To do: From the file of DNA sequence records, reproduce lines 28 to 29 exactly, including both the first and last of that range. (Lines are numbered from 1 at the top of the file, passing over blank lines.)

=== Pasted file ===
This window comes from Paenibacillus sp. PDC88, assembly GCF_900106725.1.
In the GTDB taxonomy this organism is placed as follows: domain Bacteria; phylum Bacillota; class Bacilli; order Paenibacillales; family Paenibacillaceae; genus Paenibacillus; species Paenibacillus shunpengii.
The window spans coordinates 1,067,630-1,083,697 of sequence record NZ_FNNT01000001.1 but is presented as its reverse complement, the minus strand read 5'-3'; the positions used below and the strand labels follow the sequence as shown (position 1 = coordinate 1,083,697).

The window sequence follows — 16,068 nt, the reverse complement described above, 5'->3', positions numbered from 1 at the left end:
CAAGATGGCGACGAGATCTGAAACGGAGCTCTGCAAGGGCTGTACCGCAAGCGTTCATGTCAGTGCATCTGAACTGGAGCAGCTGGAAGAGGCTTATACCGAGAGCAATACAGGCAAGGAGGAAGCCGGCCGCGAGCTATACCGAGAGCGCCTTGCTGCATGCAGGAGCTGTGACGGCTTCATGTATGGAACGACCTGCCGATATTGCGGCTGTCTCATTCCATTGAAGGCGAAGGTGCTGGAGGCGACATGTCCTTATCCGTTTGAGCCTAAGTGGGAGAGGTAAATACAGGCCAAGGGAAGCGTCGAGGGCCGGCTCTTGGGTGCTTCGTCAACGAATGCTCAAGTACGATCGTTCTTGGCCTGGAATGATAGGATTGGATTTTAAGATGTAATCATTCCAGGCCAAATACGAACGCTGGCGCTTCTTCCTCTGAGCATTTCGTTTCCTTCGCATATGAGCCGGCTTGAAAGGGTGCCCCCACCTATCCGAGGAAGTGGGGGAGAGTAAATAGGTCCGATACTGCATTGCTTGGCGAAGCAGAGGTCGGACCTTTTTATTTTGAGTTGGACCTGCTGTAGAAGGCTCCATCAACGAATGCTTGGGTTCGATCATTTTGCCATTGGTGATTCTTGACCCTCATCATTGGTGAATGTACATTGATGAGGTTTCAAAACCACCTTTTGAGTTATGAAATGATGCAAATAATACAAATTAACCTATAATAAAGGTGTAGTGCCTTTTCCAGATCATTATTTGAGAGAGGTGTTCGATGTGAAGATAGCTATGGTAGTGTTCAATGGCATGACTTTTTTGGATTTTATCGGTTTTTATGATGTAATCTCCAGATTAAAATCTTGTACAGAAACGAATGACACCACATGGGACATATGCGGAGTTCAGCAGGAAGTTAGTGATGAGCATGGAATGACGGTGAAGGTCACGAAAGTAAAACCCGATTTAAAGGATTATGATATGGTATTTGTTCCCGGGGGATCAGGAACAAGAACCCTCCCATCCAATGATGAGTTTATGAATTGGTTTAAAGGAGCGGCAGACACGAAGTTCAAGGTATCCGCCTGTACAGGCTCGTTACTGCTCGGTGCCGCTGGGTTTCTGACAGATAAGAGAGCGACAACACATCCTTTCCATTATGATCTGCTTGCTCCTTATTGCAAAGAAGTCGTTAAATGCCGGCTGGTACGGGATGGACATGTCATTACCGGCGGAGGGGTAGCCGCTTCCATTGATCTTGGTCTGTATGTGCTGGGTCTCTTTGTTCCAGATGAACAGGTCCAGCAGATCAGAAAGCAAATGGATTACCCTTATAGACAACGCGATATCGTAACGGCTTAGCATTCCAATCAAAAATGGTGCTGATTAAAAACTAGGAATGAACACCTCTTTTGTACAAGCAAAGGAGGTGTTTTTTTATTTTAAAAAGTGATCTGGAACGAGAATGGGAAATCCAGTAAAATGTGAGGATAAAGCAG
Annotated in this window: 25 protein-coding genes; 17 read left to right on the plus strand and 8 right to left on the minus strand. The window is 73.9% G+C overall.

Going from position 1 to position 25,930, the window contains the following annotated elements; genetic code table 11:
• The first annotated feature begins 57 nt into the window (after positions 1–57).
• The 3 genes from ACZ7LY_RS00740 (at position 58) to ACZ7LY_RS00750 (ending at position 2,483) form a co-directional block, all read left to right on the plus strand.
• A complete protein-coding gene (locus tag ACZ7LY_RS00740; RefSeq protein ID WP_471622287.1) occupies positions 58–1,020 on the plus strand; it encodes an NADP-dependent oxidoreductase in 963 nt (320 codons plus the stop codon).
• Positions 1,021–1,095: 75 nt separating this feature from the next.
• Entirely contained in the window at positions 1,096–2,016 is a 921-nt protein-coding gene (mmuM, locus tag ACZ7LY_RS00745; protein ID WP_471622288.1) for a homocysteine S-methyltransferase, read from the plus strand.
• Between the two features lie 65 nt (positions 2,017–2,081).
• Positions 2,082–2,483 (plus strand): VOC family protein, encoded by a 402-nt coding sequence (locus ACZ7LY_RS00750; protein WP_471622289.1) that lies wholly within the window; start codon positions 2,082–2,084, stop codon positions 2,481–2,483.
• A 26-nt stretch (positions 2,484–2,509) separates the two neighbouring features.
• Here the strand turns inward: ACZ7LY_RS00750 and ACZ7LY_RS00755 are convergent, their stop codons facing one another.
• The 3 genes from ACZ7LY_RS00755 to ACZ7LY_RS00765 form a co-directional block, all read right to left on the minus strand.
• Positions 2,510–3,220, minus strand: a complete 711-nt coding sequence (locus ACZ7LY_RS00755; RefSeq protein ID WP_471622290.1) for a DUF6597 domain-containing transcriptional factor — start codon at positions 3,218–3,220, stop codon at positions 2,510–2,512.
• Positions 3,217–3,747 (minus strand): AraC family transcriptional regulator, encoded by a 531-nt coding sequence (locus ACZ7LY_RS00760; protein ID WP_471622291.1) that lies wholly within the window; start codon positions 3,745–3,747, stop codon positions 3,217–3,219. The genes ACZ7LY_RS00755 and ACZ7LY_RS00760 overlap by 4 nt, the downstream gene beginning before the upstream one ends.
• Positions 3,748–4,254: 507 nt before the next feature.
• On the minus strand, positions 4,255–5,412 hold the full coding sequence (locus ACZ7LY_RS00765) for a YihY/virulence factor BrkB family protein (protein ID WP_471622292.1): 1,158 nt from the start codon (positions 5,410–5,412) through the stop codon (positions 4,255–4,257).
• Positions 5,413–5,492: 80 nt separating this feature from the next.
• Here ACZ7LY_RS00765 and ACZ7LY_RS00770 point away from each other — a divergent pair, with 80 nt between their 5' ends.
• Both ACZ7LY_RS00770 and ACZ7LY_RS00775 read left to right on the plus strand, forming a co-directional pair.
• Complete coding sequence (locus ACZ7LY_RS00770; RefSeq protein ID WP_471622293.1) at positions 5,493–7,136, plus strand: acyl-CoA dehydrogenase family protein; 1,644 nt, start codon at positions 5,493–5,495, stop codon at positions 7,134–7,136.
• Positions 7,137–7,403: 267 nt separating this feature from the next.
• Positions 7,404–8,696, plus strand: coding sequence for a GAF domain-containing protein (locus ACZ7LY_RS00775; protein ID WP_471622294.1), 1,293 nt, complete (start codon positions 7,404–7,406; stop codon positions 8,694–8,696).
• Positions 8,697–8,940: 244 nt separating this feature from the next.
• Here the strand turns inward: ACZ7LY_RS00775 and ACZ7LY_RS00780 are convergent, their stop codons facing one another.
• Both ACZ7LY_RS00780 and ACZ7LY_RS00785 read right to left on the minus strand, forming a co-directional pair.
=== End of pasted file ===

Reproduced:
• Positions 8,697–8,940: 244 nt separating this feature from the next.
• Here the strand turns inward: ACZ7LY_RS00775 and ACZ7LY_RS00780 are convergent, their stop codons facing one another.